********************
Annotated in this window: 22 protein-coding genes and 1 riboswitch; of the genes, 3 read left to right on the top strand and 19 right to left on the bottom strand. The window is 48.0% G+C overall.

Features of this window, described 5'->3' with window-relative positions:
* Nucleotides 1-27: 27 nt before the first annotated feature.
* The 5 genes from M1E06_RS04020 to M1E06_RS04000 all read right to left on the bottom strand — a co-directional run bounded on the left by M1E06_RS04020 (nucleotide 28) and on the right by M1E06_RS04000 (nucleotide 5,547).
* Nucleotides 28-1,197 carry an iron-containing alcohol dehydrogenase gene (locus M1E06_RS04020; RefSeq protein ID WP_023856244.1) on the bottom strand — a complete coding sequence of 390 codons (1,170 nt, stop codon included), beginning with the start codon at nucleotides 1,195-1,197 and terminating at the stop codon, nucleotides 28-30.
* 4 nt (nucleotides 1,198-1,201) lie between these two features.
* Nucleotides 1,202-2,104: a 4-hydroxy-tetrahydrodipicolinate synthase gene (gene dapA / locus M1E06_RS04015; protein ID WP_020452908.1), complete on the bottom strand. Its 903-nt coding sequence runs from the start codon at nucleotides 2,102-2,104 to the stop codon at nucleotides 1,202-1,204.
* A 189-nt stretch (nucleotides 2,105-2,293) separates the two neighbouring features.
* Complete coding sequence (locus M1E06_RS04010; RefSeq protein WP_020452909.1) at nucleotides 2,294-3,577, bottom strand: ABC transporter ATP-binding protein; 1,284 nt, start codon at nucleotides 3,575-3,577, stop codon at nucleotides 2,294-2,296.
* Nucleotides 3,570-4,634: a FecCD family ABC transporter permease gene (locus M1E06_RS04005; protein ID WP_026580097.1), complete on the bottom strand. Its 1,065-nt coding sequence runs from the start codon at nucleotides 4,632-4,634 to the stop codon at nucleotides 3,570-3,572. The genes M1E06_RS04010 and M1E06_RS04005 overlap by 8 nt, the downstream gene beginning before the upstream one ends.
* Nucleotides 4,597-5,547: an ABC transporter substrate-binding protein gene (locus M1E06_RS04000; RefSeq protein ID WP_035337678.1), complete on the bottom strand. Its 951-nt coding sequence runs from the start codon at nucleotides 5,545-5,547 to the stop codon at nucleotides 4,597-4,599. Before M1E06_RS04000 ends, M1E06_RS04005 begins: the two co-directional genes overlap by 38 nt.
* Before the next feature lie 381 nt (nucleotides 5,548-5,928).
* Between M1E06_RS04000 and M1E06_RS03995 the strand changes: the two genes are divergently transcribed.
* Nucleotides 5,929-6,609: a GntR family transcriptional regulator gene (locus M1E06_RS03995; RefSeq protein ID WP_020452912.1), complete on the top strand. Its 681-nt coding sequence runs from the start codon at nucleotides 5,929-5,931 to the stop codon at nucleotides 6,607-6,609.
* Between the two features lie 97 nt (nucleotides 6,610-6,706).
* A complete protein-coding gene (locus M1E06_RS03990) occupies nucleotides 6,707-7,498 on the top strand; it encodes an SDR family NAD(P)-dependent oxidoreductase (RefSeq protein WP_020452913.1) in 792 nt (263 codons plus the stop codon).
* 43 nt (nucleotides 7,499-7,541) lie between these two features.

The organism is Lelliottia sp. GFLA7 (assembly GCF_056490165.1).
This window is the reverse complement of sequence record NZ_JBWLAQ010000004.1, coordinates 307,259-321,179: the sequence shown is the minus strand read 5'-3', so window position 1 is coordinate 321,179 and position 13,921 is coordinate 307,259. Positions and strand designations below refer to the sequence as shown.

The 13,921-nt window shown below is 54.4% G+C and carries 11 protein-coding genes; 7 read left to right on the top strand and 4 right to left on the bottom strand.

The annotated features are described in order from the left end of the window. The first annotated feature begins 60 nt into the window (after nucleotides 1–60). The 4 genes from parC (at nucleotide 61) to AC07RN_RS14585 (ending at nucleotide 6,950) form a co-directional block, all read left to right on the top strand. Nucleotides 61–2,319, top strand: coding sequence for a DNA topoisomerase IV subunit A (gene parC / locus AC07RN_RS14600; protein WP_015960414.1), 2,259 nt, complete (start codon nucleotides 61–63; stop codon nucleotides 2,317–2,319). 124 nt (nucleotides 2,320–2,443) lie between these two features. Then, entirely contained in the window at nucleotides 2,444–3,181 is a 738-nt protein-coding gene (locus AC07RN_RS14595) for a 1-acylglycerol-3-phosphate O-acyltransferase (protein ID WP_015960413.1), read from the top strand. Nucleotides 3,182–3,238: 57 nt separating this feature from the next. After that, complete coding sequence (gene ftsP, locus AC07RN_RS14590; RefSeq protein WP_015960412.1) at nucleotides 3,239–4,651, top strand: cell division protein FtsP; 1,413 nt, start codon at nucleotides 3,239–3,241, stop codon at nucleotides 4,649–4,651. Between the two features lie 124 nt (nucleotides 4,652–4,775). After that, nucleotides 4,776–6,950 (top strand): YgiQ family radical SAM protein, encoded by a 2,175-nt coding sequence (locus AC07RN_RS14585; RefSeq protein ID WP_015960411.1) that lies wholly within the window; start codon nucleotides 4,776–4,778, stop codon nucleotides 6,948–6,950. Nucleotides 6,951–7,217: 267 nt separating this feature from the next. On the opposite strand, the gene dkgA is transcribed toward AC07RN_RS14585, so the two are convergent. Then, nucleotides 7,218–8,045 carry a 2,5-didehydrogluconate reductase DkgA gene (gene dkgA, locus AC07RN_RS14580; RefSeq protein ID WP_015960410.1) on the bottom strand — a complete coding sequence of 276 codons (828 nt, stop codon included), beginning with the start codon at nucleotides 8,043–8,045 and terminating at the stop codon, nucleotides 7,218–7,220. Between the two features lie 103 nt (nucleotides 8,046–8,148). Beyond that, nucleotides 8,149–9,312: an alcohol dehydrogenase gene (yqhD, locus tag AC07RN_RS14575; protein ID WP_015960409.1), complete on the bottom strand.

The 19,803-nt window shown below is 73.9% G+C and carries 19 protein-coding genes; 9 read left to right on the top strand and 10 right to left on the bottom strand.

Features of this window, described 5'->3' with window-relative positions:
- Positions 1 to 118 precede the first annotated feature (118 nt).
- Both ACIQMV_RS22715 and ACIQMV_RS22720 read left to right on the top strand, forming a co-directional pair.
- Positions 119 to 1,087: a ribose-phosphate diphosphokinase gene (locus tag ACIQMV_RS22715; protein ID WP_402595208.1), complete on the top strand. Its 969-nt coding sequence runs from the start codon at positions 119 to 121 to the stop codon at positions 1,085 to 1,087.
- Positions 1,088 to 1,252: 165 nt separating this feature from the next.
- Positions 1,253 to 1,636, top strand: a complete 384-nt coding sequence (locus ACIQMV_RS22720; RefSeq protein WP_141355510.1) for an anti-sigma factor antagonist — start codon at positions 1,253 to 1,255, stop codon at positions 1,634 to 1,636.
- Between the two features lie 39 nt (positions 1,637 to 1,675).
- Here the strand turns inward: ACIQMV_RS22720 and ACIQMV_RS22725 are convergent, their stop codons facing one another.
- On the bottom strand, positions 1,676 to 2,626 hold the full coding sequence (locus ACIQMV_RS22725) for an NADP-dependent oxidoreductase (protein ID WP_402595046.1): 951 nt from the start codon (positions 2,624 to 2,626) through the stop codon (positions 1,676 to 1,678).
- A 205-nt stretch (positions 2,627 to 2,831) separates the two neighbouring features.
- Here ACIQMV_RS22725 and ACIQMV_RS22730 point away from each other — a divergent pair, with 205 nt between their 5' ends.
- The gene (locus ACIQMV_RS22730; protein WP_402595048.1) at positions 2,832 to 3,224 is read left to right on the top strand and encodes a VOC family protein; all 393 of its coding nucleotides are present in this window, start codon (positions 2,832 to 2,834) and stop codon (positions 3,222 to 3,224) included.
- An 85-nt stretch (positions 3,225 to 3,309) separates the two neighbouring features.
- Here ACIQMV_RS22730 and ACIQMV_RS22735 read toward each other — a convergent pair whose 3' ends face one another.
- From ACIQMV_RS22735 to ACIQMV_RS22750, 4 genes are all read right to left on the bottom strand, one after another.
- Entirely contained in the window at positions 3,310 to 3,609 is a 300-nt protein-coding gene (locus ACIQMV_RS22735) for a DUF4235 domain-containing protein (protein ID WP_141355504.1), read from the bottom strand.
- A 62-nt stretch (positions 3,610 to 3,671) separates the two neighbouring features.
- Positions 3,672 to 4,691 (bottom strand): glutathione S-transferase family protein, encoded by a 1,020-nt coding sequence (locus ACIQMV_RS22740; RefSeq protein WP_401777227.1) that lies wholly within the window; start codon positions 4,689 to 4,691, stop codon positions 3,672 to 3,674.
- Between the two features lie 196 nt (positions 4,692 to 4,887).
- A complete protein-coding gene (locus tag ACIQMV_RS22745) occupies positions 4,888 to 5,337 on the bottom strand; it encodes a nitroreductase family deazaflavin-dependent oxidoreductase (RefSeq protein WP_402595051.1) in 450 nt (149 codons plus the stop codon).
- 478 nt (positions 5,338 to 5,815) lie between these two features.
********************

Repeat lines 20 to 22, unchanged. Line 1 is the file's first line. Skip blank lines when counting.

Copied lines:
The 13,921-nt window shown below is 54.4% G+C and carries 11 protein-coding genes; 7 read left to right on the top strand and 4 right to left on the bottom strand.

The annotated features are described in order from the left end of the window. The first annotated feature begins 60 nt into the window (after nucleotides 1–60). The 4 genes from parC (at nucleotide 61) to AC07RN_RS14585 (ending at nucleotide 6,950) form a co-directional block, all read left to right on the top strand. Nucleotides 61–2,319, top strand: coding sequence for a DNA topoisomerase IV subunit A (gene parC / locus AC07RN_RS14600; protein WP_015960414.1), 2,259 nt, complete (start codon nucleotides 61–63; stop codon nucleotides 2,317–2,319). 124 nt (nucleotides 2,320–2,443) lie between these two features. Then, entirely contained in the window at nucleotides 2,444–3,181 is a 738-nt protein-coding gene (locus AC07RN_RS14595) for a 1-acylglycerol-3-phosphate O-acyltransferase (protein ID WP_015960413.1), read from the top strand. Nucleotides 3,182–3,238: 57 nt separating this feature from the next. After that, complete coding sequence (gene ftsP, locus AC07RN_RS14590; RefSeq protein WP_015960412.1) at nucleotides 3,239–4,651, top strand: cell division protein FtsP; 1,413 nt, start codon at nucleotides 3,239–3,241, stop codon at nucleotides 4,649–4,651. Between the two features lie 124 nt (nucleotides 4,652–4,775). After that, nucleotides 4,776–6,950 (top strand): YgiQ family radical SAM protein, encoded by a 2,175-nt coding sequence (locus AC07RN_RS14585; RefSeq protein ID WP_015960411.1) that lies wholly within the window; start codon nucleotides 4,776–4,778, stop codon nucleotides 6,948–6,950. Nucleotides 6,951–7,217: 267 nt separating this feature from the next. On the opposite strand, the gene dkgA is transcribed toward AC07RN_RS14585, so the two are convergent. Then, nucleotides 7,218–8,045 carry a 2,5-didehydrogluconate reductase DkgA gene (gene dkgA, locus AC07RN_RS14580; RefSeq protein ID WP_015960410.1) on the bottom strand — a complete coding sequence of 276 codons (828 nt, stop codon included), beginning with the start codon at nucleotides 8,043–8,045 and terminating at the stop codon, nucleotides 7,218–7,220. Between the two features lie 103 nt (nucleotides 8,046–8,148). Beyond that, nucleotides 8,149–9,312: an alcohol dehydrogenase gene (yqhD, locus tag AC07RN_RS14575; protein ID WP_015960409.1), complete on the bottom strand.

The 19,803-nt window shown below is 73.9% G+C and carries 19 protein-coding genes; 9 read left to right on the top strand and 10 right to left on the bottom strand.